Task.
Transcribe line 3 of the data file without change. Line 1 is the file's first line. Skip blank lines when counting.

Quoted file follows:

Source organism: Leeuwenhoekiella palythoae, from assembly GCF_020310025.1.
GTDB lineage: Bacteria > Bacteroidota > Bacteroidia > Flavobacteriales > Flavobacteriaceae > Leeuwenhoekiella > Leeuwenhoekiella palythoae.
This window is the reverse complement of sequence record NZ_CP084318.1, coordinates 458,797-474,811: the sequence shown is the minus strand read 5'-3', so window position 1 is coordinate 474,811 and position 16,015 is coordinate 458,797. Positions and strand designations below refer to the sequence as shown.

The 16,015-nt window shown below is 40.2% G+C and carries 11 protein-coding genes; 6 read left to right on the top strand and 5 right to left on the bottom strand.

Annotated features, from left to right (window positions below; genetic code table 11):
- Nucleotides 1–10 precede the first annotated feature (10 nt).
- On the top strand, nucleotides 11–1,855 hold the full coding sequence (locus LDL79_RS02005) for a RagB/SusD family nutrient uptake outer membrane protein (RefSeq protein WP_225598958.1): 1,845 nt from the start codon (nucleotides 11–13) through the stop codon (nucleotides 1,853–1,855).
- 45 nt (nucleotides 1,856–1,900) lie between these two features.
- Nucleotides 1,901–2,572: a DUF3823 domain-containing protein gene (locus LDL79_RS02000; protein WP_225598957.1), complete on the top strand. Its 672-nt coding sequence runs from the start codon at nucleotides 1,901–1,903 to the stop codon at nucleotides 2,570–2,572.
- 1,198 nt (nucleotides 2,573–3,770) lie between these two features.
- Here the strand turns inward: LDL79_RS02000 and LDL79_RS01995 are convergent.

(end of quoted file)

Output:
This window is the reverse complement of sequence record NZ_CP084318.1, coordinates 458,797-474,811: the sequence shown is the minus strand read 5'-3', so window position 1 is coordinate 474,811 and position 16,015 is coordinate 458,797. Positions and strand designations below refer to the sequence as shown.